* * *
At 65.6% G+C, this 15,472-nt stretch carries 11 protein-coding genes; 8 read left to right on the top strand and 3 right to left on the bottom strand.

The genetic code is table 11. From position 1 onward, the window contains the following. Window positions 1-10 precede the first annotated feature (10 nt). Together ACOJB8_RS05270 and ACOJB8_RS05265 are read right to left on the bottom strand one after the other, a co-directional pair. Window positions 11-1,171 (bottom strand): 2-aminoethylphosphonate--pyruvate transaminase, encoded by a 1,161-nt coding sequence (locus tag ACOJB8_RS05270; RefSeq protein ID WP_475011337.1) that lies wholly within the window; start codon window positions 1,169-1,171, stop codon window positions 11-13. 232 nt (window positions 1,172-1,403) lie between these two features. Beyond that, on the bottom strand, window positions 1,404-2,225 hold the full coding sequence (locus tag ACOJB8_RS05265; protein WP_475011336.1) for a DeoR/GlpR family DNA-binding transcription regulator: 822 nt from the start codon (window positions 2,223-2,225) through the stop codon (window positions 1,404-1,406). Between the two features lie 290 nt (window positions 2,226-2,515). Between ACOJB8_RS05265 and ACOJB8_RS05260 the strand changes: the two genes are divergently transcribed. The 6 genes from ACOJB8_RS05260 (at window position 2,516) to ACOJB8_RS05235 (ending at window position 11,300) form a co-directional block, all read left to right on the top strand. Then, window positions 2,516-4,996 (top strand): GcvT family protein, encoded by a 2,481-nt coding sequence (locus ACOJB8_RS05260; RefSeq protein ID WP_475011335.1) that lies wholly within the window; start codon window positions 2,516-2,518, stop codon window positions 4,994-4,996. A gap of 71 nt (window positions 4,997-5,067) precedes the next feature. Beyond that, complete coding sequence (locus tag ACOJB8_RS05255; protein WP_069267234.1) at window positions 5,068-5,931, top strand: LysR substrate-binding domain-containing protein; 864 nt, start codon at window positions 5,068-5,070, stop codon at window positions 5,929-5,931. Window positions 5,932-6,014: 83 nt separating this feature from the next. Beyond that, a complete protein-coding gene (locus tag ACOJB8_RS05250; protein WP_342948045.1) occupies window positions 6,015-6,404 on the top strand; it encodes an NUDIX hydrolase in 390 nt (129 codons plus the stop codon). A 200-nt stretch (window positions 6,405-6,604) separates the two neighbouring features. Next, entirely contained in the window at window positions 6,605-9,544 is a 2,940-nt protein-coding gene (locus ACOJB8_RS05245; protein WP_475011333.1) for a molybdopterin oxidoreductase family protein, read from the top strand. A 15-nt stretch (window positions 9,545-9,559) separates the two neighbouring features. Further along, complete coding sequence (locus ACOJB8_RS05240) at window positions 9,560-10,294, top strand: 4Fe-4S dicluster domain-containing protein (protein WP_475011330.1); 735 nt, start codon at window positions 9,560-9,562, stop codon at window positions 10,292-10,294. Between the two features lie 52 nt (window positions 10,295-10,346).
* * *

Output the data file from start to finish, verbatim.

At 65.6% G+C, this 15,472-nt stretch carries 11 protein-coding genes; 8 read left to right on the top strand and 3 right to left on the bottom strand.

The genetic code is table 11. From position 1 onward, the window contains the following. Window positions 1-10 precede the first annotated feature (10 nt). Together ACOJB8_RS05270 and ACOJB8_RS05265 are read right to left on the bottom strand one after the other, a co-directional pair. Window positions 11-1,171 (bottom strand): 2-aminoethylphosphonate--pyruvate transaminase, encoded by a 1,161-nt coding sequence (locus tag ACOJB8_RS05270; RefSeq protein ID WP_475011337.1) that lies wholly within the window; start codon window positions 1,169-1,171, stop codon window positions 11-13. 232 nt (window positions 1,172-1,403) lie between these two features. Beyond that, on the bottom strand, window positions 1,404-2,225 hold the full coding sequence (locus tag ACOJB8_RS05265; protein WP_475011336.1) for a DeoR/GlpR family DNA-binding transcription regulator: 822 nt from the start codon (window positions 2,223-2,225) through the stop codon (window positions 1,404-1,406). Between the two features lie 290 nt (window positions 2,226-2,515). Between ACOJB8_RS05265 and ACOJB8_RS05260 the strand changes: the two genes are divergently transcribed. The 6 genes from ACOJB8_RS05260 (at window position 2,516) to ACOJB8_RS05235 (ending at window position 11,300) form a co-directional block, all read left to right on the top strand. Then, window positions 2,516-4,996 (top strand): GcvT family protein, encoded by a 2,481-nt coding sequence (locus ACOJB8_RS05260; RefSeq protein ID WP_475011335.1) that lies wholly within the window; start codon window positions 2,516-2,518, stop codon window positions 4,994-4,996. A gap of 71 nt (window positions 4,997-5,067) precedes the next feature. Beyond that, complete coding sequence (locus tag ACOJB8_RS05255; protein WP_069267234.1) at window positions 5,068-5,931, top strand: LysR substrate-binding domain-containing protein; 864 nt, start codon at window positions 5,068-5,070, stop codon at window positions 5,929-5,931. Window positions 5,932-6,014: 83 nt separating this feature from the next. Beyond that, a complete protein-coding gene (locus tag ACOJB8_RS05250; protein WP_342948045.1) occupies window positions 6,015-6,404 on the top strand; it encodes an NUDIX hydrolase in 390 nt (129 codons plus the stop codon). A 200-nt stretch (window positions 6,405-6,604) separates the two neighbouring features. Next, entirely contained in the window at window positions 6,605-9,544 is a 2,940-nt protein-coding gene (locus ACOJB8_RS05245; protein WP_475011333.1) for a molybdopterin oxidoreductase family protein, read from the top strand. A 15-nt stretch (window positions 9,545-9,559) separates the two neighbouring features. Further along, complete coding sequence (locus ACOJB8_RS05240) at window positions 9,560-10,294, top strand: 4Fe-4S dicluster domain-containing protein (protein WP_475011330.1); 735 nt, start codon at window positions 9,560-9,562, stop codon at window positions 10,292-10,294. Between the two features lie 52 nt (window positions 10,295-10,346).